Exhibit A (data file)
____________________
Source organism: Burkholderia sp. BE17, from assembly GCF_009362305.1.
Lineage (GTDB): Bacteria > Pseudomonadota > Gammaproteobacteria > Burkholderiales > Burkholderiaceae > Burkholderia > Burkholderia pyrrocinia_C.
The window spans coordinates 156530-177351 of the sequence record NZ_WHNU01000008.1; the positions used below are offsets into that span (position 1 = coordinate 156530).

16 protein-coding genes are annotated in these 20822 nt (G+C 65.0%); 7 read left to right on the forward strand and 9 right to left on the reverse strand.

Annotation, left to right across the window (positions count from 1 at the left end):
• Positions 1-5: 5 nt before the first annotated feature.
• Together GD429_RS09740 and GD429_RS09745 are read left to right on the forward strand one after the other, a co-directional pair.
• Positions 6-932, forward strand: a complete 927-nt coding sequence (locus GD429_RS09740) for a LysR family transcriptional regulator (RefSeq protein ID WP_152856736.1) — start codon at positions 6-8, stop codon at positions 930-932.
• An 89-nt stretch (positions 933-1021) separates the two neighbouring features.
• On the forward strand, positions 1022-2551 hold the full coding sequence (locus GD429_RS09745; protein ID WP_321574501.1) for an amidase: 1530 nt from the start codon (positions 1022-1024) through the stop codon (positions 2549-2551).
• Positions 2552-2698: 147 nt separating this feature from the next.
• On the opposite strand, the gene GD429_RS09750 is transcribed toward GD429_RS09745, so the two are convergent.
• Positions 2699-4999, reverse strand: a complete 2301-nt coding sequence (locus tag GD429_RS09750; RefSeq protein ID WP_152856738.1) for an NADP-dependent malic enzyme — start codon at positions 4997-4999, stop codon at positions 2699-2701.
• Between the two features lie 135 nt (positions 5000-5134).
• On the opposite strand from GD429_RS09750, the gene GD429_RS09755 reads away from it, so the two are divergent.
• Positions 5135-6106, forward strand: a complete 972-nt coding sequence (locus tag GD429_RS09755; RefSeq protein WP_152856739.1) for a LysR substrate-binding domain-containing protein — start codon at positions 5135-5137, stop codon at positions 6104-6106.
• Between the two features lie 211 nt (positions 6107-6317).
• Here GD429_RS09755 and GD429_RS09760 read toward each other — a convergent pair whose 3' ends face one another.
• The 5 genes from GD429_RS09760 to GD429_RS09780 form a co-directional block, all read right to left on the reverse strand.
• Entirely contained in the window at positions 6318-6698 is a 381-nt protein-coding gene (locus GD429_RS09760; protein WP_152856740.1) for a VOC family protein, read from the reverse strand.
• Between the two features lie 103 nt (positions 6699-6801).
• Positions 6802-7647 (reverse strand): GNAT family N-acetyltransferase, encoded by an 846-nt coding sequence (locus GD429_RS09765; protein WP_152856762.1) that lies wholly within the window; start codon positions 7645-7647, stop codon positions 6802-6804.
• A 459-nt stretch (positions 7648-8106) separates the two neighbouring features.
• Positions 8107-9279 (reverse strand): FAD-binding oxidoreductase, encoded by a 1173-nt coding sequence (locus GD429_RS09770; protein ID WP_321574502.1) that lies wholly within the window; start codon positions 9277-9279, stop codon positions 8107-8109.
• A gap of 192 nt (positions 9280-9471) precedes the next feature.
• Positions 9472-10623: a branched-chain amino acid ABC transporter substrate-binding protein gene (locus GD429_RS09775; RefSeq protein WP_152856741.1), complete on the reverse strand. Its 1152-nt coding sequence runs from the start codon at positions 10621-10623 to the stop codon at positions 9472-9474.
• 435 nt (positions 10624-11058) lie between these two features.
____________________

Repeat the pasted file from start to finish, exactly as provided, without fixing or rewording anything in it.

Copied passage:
Source organism: Burkholderia sp. BE17, from assembly GCF_009362305.1.
Lineage (GTDB): Bacteria > Pseudomonadota > Gammaproteobacteria > Burkholderiales > Burkholderiaceae > Burkholderia > Burkholderia pyrrocinia_C.
The window spans coordinates 156530-177351 of the sequence record NZ_WHNU01000008.1; the positions used below are offsets into that span (position 1 = coordinate 156530).

16 protein-coding genes are annotated in these 20822 nt (G+C 65.0%); 7 read left to right on the forward strand and 9 right to left on the reverse strand.

Annotation, left to right across the window (positions count from 1 at the left end):
• Positions 1-5: 5 nt before the first annotated feature.
• Together GD429_RS09740 and GD429_RS09745 are read left to right on the forward strand one after the other, a co-directional pair.
• Positions 6-932, forward strand: a complete 927-nt coding sequence (locus GD429_RS09740) for a LysR family transcriptional regulator (RefSeq protein ID WP_152856736.1) — start codon at positions 6-8, stop codon at positions 930-932.
• An 89-nt stretch (positions 933-1021) separates the two neighbouring features.
• On the forward strand, positions 1022-2551 hold the full coding sequence (locus GD429_RS09745; protein ID WP_321574501.1) for an amidase: 1530 nt from the start codon (positions 1022-1024) through the stop codon (positions 2549-2551).
• Positions 2552-2698: 147 nt separating this feature from the next.
• On the opposite strand, the gene GD429_RS09750 is transcribed toward GD429_RS09745, so the two are convergent.
• Positions 2699-4999, reverse strand: a complete 2301-nt coding sequence (locus tag GD429_RS09750; RefSeq protein ID WP_152856738.1) for an NADP-dependent malic enzyme — start codon at positions 4997-4999, stop codon at positions 2699-2701.
• Between the two features lie 135 nt (positions 5000-5134).
• On the opposite strand from GD429_RS09750, the gene GD429_RS09755 reads away from it, so the two are divergent.
• Positions 5135-6106, forward strand: a complete 972-nt coding sequence (locus tag GD429_RS09755; RefSeq protein WP_152856739.1) for a LysR substrate-binding domain-containing protein — start codon at positions 5135-5137, stop codon at positions 6104-6106.
• Between the two features lie 211 nt (positions 6107-6317).
• Here GD429_RS09755 and GD429_RS09760 read toward each other — a convergent pair whose 3' ends face one another.
• The 5 genes from GD429_RS09760 to GD429_RS09780 form a co-directional block, all read right to left on the reverse strand.
• Entirely contained in the window at positions 6318-6698 is a 381-nt protein-coding gene (locus GD429_RS09760; protein WP_152856740.1) for a VOC family protein, read from the reverse strand.
• Between the two features lie 103 nt (positions 6699-6801).
• Positions 6802-7647 (reverse strand): GNAT family N-acetyltransferase, encoded by an 846-nt coding sequence (locus GD429_RS09765; protein WP_152856762.1) that lies wholly within the window; start codon positions 7645-7647, stop codon positions 6802-6804.
• A 459-nt stretch (positions 7648-8106) separates the two neighbouring features.
• Positions 8107-9279 (reverse strand): FAD-binding oxidoreductase, encoded by a 1173-nt coding sequence (locus GD429_RS09770; protein ID WP_321574502.1) that lies wholly within the window; start codon positions 9277-9279, stop codon positions 8107-8109.
• A gap of 192 nt (positions 9280-9471) precedes the next feature.
• Positions 9472-10623: a branched-chain amino acid ABC transporter substrate-binding protein gene (locus GD429_RS09775; RefSeq protein WP_152856741.1), complete on the reverse strand. Its 1152-nt coding sequence runs from the start codon at positions 10621-10623 to the stop codon at positions 9472-9474.
• 435 nt (positions 10624-11058) lie between these two features.